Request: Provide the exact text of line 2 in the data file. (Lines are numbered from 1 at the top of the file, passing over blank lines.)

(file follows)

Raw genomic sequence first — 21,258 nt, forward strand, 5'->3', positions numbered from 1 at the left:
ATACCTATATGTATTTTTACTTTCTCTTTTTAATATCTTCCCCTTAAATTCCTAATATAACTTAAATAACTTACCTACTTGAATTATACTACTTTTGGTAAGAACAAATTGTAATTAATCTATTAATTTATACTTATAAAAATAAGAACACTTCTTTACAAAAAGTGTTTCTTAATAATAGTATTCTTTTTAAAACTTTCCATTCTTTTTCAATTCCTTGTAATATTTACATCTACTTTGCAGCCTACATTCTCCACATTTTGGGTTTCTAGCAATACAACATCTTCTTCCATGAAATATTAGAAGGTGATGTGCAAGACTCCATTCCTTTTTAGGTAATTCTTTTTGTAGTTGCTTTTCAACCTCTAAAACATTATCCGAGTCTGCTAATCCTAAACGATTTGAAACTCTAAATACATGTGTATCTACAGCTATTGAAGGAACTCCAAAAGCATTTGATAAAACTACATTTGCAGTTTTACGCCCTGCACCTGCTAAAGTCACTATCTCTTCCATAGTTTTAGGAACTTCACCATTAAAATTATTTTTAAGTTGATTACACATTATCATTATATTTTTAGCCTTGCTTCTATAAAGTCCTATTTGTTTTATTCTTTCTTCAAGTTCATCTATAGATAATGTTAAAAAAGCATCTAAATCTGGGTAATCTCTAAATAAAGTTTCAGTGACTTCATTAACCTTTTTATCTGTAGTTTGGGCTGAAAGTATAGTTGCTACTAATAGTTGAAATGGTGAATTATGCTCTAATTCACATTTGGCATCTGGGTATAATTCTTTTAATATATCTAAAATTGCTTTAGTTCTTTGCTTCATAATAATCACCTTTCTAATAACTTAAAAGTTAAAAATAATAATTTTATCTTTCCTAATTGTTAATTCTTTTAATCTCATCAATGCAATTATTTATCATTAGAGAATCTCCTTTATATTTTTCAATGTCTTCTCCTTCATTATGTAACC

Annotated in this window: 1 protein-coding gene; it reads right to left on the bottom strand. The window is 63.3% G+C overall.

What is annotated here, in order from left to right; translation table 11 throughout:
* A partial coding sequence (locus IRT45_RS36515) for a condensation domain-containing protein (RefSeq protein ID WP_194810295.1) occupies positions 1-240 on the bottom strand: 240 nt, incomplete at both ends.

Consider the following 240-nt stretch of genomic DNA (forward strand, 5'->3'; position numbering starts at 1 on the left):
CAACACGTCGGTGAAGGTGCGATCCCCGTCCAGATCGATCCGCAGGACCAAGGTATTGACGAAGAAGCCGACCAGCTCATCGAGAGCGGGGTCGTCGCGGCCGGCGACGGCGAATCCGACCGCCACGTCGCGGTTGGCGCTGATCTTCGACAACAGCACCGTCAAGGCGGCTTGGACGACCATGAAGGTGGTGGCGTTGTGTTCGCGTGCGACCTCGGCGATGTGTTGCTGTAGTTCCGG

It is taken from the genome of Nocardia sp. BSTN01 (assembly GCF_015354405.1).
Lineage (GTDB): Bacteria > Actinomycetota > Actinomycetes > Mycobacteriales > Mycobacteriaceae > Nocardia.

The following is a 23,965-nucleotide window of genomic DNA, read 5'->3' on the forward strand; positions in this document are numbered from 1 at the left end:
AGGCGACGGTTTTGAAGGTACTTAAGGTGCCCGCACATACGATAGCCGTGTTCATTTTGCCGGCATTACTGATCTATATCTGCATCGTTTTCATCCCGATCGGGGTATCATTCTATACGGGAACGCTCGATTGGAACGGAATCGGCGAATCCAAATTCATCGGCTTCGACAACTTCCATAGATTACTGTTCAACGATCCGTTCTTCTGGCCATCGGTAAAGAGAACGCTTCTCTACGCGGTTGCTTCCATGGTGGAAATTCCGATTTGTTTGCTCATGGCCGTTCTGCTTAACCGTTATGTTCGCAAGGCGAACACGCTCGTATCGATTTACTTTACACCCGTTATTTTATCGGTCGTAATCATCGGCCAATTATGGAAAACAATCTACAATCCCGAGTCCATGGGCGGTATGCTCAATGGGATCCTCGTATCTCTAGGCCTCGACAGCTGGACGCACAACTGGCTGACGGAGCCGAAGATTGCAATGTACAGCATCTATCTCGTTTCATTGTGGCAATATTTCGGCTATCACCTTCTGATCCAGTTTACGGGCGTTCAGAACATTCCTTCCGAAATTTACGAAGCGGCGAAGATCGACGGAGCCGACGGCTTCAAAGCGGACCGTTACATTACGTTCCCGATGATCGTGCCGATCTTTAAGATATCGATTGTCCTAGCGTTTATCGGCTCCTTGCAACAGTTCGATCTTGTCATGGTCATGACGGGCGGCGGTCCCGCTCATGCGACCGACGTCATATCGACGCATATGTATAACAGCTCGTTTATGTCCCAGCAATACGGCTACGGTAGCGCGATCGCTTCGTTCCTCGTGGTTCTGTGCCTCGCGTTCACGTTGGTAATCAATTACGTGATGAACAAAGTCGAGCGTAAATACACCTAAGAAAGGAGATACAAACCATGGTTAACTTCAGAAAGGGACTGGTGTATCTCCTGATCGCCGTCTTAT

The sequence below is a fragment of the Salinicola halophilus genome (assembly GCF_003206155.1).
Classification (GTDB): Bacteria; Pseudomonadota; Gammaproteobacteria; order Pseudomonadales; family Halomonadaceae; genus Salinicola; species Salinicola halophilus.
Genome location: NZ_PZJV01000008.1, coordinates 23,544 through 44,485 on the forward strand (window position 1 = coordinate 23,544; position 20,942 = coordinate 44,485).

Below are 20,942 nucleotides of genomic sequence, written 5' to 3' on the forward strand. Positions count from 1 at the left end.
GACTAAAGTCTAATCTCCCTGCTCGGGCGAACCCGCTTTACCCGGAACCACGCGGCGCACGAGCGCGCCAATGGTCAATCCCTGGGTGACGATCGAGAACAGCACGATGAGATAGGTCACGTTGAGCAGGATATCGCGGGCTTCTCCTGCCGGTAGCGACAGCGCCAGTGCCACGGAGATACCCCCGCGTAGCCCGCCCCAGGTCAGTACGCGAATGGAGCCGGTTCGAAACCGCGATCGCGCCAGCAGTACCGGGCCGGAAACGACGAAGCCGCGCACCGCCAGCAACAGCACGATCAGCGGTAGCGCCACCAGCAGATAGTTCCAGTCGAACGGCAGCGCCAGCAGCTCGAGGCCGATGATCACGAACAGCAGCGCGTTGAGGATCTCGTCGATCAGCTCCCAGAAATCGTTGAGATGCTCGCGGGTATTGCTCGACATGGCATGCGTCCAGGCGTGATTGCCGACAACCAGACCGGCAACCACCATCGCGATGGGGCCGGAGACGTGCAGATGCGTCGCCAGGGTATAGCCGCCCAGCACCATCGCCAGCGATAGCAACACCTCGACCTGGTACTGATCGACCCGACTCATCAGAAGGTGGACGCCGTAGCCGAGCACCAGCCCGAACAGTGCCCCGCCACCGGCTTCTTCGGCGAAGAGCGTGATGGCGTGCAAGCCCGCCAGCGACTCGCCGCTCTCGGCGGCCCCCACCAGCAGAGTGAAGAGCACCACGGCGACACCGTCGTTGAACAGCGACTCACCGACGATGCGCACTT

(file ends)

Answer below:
ATACCTATATGTATTTTTACTTTCTCTTTTTAATATCTTCCCCTTAAATTCCTAATATAACTTAAATAACTTACCTACTTGAATTATACTACTTTTGGTAAGAACAAATTGTAATTAATCTATTAATTTATACTTATAAAAATAAGAACACTTCTTTACAAAAAGTGTTTCTTAATAATAGTATTCTTTTTAAAACTTTCCATTCTTTTTCAATTCCTTGTAATATTTACATCTACTTTGCAGCCTACATTCTCCACATTTTGGGTTTCTAGCAATACAACATCTTCTTCCATGAAATATTAGAAGGTGATGTGCAAGACTCCATTCCTTTTTAGGTAATTCTTTTTGTAGTTGCTTTTCAACCTCTAAAACATTATCCGAGTCTGCTAATCCTAAACGATTTGAAACTCTAAATACATGTGTATCTACAGCTATTGAAGGAACTCCAAAAGCATTTGATAAAACTACATTTGCAGTTTTACGCCCTGCACCTGCTAAAGTCACTATCTCTTCCATAGTTTTAGGAACTTCACCATTAAAATTATTTTTAAGTTGATTACACATTATCATTATATTTTTAGCCTTGCTTCTATAAAGTCCTATTTGTTTTATTCTTTCTTCAAGTTCATCTATAGATAATGTTAAAAAAGCATCTAAATCTGGGTAATCTCTAAATAAAGTTTCAGTGACTTCATTAACCTTTTTATCTGTAGTTTGGGCTGAAAGTATAGTTGCTACTAATAGTTGAAATGGTGAATTATGCTCTAATTCACATTTGGCATCTGGGTATAATTCTTTTAATATATCTAAAATTGCTTTAGTTCTTTGCTTCATAATAATCACCTTTCTAATAACTTAAAAGTTAAAAATAATAATTTTATCTTTCCTAATTGTTAATTCTTTTAATCTCATCAATGCAATTATTTATCATTAGAGAATCTCCTTTATATTTTTCAATGTCTTCTCCTTCATTATGTAACC